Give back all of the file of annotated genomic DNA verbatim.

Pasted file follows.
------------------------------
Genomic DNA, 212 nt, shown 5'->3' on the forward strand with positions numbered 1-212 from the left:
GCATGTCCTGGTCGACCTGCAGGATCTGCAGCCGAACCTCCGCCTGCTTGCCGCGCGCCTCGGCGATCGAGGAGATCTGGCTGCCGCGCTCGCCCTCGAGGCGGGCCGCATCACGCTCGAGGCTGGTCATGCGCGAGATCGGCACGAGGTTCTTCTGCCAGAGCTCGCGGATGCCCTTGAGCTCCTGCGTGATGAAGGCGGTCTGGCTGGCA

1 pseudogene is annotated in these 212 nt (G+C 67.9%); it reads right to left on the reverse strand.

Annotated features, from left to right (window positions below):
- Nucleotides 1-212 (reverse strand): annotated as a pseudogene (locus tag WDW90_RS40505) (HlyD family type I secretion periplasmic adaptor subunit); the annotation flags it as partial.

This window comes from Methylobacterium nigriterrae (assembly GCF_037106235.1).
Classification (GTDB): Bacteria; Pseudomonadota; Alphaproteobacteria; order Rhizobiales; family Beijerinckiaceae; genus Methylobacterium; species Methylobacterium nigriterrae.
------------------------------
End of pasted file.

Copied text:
Genomic DNA, 212 nt, shown 5'->3' on the forward strand with positions numbered 1-212 from the left:
GCATGTCCTGGTCGACCTGCAGGATCTGCAGCCGAACCTCCGCCTGCTTGCCGCGCGCCTCGGCGATCGAGGAGATCTGGCTGCCGCGCTCGCCCTCGAGGCGGGCCGCATCACGCTCGAGGCTGGTCATGCGCGAGATCGGCACGAGGTTCTTCTGCCAGAGCTCGCGGATGCCCTTGAGCTCCTGCGTGATGAAGGCGGTCTGGCTGGCA

1 pseudogene is annotated in these 212 nt (G+C 67.9%); it reads right to left on the reverse strand.

Annotated features, from left to right (window positions below):
- Nucleotides 1-212 (reverse strand): annotated as a pseudogene (locus tag WDW90_RS40505) (HlyD family type I secretion periplasmic adaptor subunit); the annotation flags it as partial.

This window comes from Methylobacterium nigriterrae (assembly GCF_037106235.1).
Classification (GTDB): Bacteria; Pseudomonadota; Alphaproteobacteria; order Rhizobiales; family Beijerinckiaceae; genus Methylobacterium; species Methylobacterium nigriterrae.